So what's the answer to the question of can we assign the county based on ZIP? The table is interesting but a little confusing. What do I say to my user when they ask me how reliable my "county lookup" technique is? The answer is 98.2%. We arrived at this by simply going through our 29,472 ZIP codes and taking the average of PCTCO1 using the 1990 total population of the ZIP as the weighting variable. This way a ZIP code like 63136 with almost 55,000 people will count more than ten times more than 63140 with fewer than 500 people. What it means is that if you use the primary-county table to assign the county to the ZIP code you should be right about 98.2% of the time. (Its not really quite that simple, of course; these ZIPs are from 1991 and do not include special non-residential ZIPs -- and ZIP code boundaries constantly change at the whim of the post office.)

You can access the ZIP-to-primary-county table stored in the form of a SAS format code via anonymous FTP at ftp.ciesin.org using: cd /pub/census/usa cd zipeq/0code get zipcnty.sas This format code can be used in a SAS program with the PUT function to do a table lookup. For example: attrib county length=$5 label='FIPS county code'; county=put(zip,$zipcnty5.); *<--truncate returned value; The format also returns the name of the county but it can easily be truncated to get just the code. Related modules in the same directory are zipname.sas (returns a geographic name associated with the ZIP), zipmetro.sas (returns the metro area code of the ZIP) and zipread.me (background notes on source and usage of these tools.)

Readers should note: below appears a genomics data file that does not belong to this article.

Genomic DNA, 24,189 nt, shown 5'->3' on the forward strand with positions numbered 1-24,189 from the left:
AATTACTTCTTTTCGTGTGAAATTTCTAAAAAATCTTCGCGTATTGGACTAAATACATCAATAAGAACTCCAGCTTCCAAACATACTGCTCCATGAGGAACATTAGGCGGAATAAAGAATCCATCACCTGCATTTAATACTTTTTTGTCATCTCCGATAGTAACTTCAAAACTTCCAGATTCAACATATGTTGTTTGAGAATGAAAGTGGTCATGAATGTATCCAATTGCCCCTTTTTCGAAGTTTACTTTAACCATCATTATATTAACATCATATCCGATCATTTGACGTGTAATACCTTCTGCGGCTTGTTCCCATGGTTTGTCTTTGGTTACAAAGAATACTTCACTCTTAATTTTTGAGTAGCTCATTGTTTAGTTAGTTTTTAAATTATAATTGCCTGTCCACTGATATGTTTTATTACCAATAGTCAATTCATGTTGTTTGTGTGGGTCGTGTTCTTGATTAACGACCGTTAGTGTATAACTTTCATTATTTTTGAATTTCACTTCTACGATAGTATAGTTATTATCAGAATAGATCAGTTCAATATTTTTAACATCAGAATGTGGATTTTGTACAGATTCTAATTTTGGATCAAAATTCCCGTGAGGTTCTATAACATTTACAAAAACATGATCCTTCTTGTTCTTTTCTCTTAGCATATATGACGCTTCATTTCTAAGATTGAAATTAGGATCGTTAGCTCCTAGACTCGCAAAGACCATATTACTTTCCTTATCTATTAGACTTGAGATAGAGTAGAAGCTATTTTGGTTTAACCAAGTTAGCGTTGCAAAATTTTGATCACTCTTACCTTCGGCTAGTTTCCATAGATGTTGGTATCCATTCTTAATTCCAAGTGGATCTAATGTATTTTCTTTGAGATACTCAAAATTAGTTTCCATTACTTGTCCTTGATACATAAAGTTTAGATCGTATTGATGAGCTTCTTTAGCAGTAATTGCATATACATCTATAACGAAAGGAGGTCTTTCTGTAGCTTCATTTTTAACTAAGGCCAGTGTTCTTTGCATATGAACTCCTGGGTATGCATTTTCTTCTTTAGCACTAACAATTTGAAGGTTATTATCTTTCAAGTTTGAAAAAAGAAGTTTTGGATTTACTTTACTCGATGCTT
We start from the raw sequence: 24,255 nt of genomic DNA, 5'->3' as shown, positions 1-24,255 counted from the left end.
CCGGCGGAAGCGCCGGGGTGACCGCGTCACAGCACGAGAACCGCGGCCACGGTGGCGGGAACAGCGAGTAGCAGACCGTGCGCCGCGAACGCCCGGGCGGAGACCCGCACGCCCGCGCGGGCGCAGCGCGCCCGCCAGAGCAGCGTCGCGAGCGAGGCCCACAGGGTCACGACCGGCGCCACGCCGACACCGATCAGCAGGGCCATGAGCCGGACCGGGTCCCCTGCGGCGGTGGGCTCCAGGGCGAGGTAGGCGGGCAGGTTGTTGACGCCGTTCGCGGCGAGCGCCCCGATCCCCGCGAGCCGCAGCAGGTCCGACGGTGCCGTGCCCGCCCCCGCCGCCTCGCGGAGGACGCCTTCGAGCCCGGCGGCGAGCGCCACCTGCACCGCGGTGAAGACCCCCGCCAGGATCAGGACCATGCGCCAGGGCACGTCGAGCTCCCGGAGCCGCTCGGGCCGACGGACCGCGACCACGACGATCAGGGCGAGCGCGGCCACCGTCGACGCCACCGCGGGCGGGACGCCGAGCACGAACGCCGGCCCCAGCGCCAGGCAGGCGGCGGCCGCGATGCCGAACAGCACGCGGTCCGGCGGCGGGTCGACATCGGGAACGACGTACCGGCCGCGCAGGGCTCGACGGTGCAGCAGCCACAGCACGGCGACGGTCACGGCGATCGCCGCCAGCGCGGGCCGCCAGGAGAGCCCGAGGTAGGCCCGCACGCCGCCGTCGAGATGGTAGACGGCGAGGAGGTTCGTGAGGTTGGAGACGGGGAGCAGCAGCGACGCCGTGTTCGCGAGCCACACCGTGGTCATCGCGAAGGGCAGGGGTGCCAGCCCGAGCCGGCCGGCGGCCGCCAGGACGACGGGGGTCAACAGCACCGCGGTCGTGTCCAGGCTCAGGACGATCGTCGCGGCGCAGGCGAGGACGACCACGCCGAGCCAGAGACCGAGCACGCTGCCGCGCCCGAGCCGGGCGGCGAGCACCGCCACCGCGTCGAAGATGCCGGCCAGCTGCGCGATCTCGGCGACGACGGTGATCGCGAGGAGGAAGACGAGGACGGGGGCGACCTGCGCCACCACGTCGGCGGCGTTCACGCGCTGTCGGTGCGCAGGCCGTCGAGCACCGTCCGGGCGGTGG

TABLE 1 Pct of ZIP Code in Primary County by Metro/Non-metro Status 1 Source: 1990 STF3B ZIP Equivalency Files

TABLE OF PCTCO1 BY MNM

PCTCO1(% ZIP in primary co.) MNM(Metro/non-metro)

Frequency| Row Pct |In mixed|In metro|Nonmetro| Col Pct | area | area | area | Total ---------+--------+--------+--------+ 0 to 50 | 29 | 23 | 65 | 117 | 24.79 | 19.66 | 55.56 | | 3.92 | 0.19 | 0.40 | ---------+--------+--------+--------+ 50 to 67 | 169 | 168 | 251 | 588 | 28.74 | 28.57 | 42.69 | | 22.87 | 1.35 | 1.54 | ---------+--------+--------+--------+ 67-90 | 371 | 316 | 617 | 1304 | 28.45 | 24.23 | 47.32 | | 50.20 | 2.54 | 3.78 | ---------+--------+--------+--------+ 90-99.9+ | 138 | 643 | 882 | 1663 | 8.30 | 38.67 | 53.04 | | 18.67 | 5.17 | 5.41 | ---------+--------+--------+--------+ 100% | 32 | 11277 | 14491 | 25800 | 0.12 | 43.71 | 56.17 | | 4.33 | 90.75 | 88.87 | ---------+--------+--------+--------+ Total 739 12427 16306 29472 2.51 42.17 55.33 100.00